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NCJ Number: 183106 Find in a Library
Title: Eradicating Racial Sterotyping from Terry Stops: The Case for an Equal Protection Exclusionary Rule
Journal: University of Colorado Law Review  Volume:71  Issue:1  Dated:2000  Pages:255-294
Author(s): Lisa Walter
Date Published: 2000
Page Count: 40
Type: Issue Overview
Format: Article
Language: English
Country: United States of America
Annotation: This Comment examines the legal theories considered in cases dealing with investigatory stops under the Fourth and Fourteenth Amendments, and explores the broader context in which airport and traffic stops reflect the zealous pursuit of the “War on Drugs.”
Abstract: Terry v. Ohio was the seminal case establishing a new type of police-citizen encounter called the investigatory stop. Although stops for traffic violations that serve as a pretext for drug searches infringe upon everyone’s constitutional rights, Terry stops disproportionately affect minorities. The Comment analyzes the Supreme Court’s current Fourth Amendment standards for establishing probable cause and reasonable suspicion and explores how race fits within that framework. It concludes that the Supreme Court’s recent interpretation of the Fourth Amendment does not prohibit racial targeting. The Comment investigates a recent phenomenon wherein courts have invoked the Fourteenth Amendment in criminal law enforcement situations, supports the trend and encourages its expansion by proposing an equal protection exclusionary rule. The Comment concludes that an exclusionary remedy under the Equal Protection Clause of the Fourteenth Amendment is necessary to address the problem of racial targeting in Terry stops and also outlines potential nonjudicial remedies to the problem. Notes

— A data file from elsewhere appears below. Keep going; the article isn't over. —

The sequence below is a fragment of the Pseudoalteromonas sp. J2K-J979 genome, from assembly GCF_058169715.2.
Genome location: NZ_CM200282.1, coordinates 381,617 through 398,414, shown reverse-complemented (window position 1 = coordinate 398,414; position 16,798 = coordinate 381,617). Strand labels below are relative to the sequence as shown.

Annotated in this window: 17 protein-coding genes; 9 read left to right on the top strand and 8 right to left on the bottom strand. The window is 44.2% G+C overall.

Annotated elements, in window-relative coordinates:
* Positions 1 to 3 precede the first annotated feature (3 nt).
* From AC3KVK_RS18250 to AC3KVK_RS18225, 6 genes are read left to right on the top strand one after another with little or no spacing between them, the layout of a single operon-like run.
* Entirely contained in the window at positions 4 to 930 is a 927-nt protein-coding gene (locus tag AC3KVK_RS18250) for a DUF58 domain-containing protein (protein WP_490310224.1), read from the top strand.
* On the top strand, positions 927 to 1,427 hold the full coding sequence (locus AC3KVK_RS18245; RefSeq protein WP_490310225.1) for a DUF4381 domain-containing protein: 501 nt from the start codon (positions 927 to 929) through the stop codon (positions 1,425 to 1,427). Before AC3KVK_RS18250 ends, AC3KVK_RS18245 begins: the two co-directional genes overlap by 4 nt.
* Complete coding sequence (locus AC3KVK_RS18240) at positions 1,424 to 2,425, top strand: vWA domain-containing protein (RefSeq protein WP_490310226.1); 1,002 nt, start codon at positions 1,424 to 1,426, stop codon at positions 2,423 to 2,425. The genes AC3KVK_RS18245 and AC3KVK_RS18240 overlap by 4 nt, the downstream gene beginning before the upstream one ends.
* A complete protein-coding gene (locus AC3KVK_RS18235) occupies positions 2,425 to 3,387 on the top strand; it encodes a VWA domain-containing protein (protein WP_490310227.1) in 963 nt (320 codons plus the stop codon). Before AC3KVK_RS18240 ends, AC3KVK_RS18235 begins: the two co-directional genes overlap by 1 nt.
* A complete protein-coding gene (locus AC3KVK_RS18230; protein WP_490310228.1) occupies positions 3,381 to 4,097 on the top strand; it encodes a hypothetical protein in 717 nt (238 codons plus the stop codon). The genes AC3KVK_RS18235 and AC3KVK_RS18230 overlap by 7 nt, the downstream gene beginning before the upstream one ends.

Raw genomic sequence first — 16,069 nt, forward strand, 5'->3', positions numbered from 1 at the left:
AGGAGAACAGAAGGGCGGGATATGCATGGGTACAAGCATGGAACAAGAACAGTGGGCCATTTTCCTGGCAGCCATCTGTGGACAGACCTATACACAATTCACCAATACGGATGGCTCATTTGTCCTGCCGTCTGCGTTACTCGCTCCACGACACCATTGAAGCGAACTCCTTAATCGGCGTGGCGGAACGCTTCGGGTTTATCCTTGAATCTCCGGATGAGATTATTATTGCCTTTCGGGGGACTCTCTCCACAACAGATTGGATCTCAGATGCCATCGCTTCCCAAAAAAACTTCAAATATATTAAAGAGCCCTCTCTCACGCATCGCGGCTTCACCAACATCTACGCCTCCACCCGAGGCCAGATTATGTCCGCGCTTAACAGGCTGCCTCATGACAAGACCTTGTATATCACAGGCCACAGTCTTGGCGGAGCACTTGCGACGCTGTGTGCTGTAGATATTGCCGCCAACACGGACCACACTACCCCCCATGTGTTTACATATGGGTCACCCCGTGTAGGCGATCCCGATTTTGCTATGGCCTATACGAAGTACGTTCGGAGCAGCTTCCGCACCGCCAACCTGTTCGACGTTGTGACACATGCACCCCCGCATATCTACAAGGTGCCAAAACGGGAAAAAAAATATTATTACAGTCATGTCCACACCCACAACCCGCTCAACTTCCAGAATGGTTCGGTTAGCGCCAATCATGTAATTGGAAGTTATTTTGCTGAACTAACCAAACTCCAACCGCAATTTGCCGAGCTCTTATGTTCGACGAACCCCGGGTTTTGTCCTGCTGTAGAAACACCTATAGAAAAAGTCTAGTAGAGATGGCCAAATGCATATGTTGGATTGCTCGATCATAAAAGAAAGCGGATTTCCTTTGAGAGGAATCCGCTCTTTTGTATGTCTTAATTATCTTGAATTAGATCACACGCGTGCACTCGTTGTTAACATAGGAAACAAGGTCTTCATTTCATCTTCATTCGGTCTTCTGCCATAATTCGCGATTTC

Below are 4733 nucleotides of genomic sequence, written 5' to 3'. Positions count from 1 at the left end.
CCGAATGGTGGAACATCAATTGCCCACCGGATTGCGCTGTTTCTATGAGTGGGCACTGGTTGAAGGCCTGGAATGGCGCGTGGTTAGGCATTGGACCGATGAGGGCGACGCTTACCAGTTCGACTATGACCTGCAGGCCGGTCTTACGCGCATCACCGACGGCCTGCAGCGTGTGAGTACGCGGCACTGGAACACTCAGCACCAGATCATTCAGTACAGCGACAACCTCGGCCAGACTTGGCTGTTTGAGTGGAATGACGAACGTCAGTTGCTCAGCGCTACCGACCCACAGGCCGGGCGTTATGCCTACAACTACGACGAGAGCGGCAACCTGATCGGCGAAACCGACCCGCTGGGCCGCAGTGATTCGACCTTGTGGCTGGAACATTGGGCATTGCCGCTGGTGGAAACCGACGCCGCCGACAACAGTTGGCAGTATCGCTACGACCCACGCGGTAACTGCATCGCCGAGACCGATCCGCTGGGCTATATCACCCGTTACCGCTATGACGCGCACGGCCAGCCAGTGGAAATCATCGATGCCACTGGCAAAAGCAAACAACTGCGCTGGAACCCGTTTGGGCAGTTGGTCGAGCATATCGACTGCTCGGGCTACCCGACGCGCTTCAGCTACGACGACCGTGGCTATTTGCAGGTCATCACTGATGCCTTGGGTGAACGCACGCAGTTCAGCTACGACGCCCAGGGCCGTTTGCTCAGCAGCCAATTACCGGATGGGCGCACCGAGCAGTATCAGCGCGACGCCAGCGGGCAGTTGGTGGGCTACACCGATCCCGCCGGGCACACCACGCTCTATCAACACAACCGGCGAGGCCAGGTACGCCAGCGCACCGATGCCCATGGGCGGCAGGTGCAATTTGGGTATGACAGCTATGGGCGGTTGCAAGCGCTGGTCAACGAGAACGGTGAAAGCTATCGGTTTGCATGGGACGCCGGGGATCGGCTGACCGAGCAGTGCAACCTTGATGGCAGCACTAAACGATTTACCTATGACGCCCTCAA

Main Term(s): Criminology
Index Term(s): Constitutional Rights/Civil Liberties; Equal Protection; Judicial decisions; Police policies and procedures; Police-citizen interactions; Racial discrimination; US Supreme Court decisions; Vehicle searches; Vehicle stops
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